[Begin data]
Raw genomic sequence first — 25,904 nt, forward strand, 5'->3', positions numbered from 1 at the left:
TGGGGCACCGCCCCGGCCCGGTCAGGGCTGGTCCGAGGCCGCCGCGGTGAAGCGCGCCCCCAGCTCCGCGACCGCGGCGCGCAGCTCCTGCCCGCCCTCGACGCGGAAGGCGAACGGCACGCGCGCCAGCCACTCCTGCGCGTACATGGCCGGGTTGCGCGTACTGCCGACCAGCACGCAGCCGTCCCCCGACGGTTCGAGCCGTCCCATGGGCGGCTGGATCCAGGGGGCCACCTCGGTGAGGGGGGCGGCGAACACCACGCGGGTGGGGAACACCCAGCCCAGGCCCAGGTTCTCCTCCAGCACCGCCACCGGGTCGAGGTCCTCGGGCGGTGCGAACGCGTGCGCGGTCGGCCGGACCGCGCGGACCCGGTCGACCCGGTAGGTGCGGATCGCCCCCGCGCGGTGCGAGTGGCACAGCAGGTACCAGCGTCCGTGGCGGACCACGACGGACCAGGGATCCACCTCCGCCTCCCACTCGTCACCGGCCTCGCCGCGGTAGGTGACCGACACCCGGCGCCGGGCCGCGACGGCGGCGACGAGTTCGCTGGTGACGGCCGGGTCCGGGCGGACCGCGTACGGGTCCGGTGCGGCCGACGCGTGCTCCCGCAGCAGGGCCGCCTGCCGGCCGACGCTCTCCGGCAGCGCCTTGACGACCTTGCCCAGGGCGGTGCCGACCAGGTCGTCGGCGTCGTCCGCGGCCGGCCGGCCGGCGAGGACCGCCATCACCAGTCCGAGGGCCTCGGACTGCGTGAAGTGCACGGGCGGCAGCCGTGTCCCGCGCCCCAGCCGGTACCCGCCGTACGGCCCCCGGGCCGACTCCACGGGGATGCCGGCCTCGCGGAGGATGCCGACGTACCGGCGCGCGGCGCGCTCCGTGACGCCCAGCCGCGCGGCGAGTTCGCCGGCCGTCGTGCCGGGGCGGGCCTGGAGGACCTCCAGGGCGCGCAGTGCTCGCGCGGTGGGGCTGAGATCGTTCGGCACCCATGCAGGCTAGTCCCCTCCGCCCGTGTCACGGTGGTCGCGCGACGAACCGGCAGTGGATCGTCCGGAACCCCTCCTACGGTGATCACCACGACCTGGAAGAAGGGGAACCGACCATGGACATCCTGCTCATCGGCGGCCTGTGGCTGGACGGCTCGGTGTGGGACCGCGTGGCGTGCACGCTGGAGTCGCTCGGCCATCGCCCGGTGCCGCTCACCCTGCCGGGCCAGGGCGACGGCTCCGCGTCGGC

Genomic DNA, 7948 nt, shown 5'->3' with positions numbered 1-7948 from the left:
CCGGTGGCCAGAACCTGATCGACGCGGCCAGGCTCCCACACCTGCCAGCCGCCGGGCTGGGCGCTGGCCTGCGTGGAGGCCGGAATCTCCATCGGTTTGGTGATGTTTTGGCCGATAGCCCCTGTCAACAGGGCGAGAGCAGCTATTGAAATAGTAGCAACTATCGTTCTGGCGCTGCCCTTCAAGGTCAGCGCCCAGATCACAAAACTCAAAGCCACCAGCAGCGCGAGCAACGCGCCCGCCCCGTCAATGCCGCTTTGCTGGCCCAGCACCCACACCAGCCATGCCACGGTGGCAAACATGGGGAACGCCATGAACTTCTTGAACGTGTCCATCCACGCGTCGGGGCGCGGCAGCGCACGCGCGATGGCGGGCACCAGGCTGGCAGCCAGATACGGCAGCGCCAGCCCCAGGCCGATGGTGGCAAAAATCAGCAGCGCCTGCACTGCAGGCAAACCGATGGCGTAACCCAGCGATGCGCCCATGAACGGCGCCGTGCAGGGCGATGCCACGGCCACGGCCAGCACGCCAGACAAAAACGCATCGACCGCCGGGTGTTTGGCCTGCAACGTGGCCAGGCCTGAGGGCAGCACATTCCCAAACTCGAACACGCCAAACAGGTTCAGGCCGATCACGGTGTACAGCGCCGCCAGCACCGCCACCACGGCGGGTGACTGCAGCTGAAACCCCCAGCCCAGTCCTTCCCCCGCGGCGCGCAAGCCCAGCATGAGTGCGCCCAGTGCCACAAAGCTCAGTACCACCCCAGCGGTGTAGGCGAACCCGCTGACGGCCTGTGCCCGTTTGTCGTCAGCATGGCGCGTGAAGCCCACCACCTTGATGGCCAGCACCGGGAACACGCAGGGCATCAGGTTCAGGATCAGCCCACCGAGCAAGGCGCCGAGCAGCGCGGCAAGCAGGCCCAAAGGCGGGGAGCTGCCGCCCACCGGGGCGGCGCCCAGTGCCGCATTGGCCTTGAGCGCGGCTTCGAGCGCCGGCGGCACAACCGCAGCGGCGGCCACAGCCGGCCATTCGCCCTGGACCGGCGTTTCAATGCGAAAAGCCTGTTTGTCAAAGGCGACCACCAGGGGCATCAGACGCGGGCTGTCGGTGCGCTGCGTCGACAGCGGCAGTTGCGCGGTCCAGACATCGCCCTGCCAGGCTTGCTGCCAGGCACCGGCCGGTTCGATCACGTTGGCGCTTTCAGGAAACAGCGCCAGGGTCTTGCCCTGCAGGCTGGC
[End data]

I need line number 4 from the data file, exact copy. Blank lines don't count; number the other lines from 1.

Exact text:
CCGGTGGCCAGAACCTGATCGACGCGGCCAGGCTCCCACACCTGCCAGCCGCCGGGCTGGGCGCTGGCCTGCGTGGAGGCCGGAATCTCCATCGGTTTGGTGATGTTTTGGCCGATAGCCCCTGTCAACAGGGCGAGAGCAGCTATTGAAATAGTAGCAACTATCGTTCTGGCGCTGCCCTTCAAGGTCAGCGCCCAGATCACAAAACTCAAAGCCACCAGCAGCGCGAGCAACGCGCCCGCCCCGTCAATGCCGCTTTGCTGGCCCAGCACCCACACCAGCCATGCCACGGTGGCAAACATGGGGAACGCCATGAACTTCTTGAACGTGTCCATCCACGCGTCGGGGCGCGGCAGCGCACGCGCGATGGCGGGCACCAGGCTGGCAGCCAGATACGGCAGCGCCAGCCCCAGGCCGATGGTGGCAAAAATCAGCAGCGCCTGCACTGCAGGCAAACCGATGGCGTAACCCAGCGATGCGCCCATGAACGGCGCCGTGCAGGGCGATGCCACGGCCACGGCCAGCACGCCAGACAAAAACGCATCGACCGCCGGGTGTTTGGCCTGCAACGTGGCCAGGCCTGAGGGCAGCACATTCCCAAACTCGAACACGCCAAACAGGTTCAGGCCGATCACGGTGTACAGCGCCGCCAGCACCGCCACCACGGCGGGTGACTGCAGCTGAAACCCCCAGCCCAGTCCTTCCCCCGCGGCGCGCAAGCCCAGCATGAGTGCGCCCAGTGCCACAAAGCTCAGTACCACCCCAGCGGTGTAGGCGAACCCGCTGACGGCCTGTGCCCGTTTGTCGTCAGCATGGCGCGTGAAGCCCACCACCTTGATGGCCAGCACCGGGAACACGCAGGGCATCAGGTTCAGGATCAGCCCACCGAGCAAGGCGCCGAGCAGCGCGGCAAGCAGGCCCAAAGGCGGGGAGCTGCCGCCCACCGGGGCGGCGCCCAGTGCCGCATTGGCCTTGAGCGCGGCTTCGAGCGCCGGCGGCACAACCGCAGCGGCGGCCACAGCCGGCCATTCGCCCTGGACCGGCGTTTCAATGCGAAAAGCCTGTTTGTCAAAGGCGACCACCAGGGGCATCAGACGCGGGCTGTCGGTGCGCTGCGTCGACAGCGGCAGTTGCGCGGTCCAGACATCGCCCTGCCAGGCTTGCTGCCAGGCACCGGCCGGTTCGATCACGTTGGCGCTTTCAGGAAACAGCGCCAGGGTCTTGCCCTGCAGGCTGGC